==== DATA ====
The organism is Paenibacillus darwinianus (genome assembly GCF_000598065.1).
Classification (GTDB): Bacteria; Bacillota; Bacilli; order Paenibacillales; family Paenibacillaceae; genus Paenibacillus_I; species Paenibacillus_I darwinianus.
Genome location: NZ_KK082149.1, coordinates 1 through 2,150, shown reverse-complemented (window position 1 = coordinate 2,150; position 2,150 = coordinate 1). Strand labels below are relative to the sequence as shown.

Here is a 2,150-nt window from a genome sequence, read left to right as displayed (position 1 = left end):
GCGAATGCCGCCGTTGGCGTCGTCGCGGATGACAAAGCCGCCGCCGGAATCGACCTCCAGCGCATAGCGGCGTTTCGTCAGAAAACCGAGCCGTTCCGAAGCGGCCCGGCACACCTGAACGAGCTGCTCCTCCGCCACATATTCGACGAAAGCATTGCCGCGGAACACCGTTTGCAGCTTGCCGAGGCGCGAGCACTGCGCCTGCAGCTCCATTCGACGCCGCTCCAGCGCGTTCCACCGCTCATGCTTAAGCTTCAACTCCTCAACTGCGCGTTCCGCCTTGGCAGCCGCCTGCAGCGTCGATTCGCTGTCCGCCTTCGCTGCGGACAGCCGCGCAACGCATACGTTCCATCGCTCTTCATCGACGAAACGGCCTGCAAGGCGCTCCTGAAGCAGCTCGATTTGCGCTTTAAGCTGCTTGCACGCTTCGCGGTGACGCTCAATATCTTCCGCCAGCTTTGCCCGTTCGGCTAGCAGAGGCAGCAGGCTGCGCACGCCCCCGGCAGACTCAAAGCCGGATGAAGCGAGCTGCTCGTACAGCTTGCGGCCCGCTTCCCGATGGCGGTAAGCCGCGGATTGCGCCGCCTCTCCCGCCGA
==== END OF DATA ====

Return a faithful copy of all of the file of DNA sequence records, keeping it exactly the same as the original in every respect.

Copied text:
The organism is Paenibacillus darwinianus (genome assembly GCF_000598065.1).
Classification (GTDB): Bacteria; Bacillota; Bacilli; order Paenibacillales; family Paenibacillaceae; genus Paenibacillus_I; species Paenibacillus_I darwinianus.
Genome location: NZ_KK082149.1, coordinates 1 through 2,150, shown reverse-complemented (window position 1 = coordinate 2,150; position 2,150 = coordinate 1). Strand labels below are relative to the sequence as shown.

Here is a 2,150-nt window from a genome sequence, read left to right as displayed (position 1 = left end):
GCGAATGCCGCCGTTGGCGTCGTCGCGGATGACAAAGCCGCCGCCGGAATCGACCTCCAGCGCATAGCGGCGTTTCGTCAGAAAACCGAGCCGTTCCGAAGCGGCCCGGCACACCTGAACGAGCTGCTCCTCCGCCACATATTCGACGAAAGCATTGCCGCGGAACACCGTTTGCAGCTTGCCGAGGCGCGAGCACTGCGCCTGCAGCTCCATTCGACGCCGCTCCAGCGCGTTCCACCGCTCATGCTTAAGCTTCAACTCCTCAACTGCGCGTTCCGCCTTGGCAGCCGCCTGCAGCGTCGATTCGCTGTCCGCCTTCGCTGCGGACAGCCGCGCAACGCATACGTTCCATCGCTCTTCATCGACGAAACGGCCTGCAAGGCGCTCCTGAAGCAGCTCGATTTGCGCTTTAAGCTGCTTGCACGCTTCGCGGTGACGCTCAATATCTTCCGCCAGCTTTGCCCGTTCGGCTAGCAGAGGCAGCAGGCTGCGCACGCCCCCGGCAGACTCAAAGCCGGATGAAGCGAGCTGCTCGTACAGCTTGCGGCCCGCTTCCCGATGGCGGTAAGCCGCGGATTGCGCCGCCTCTCCCGCCGA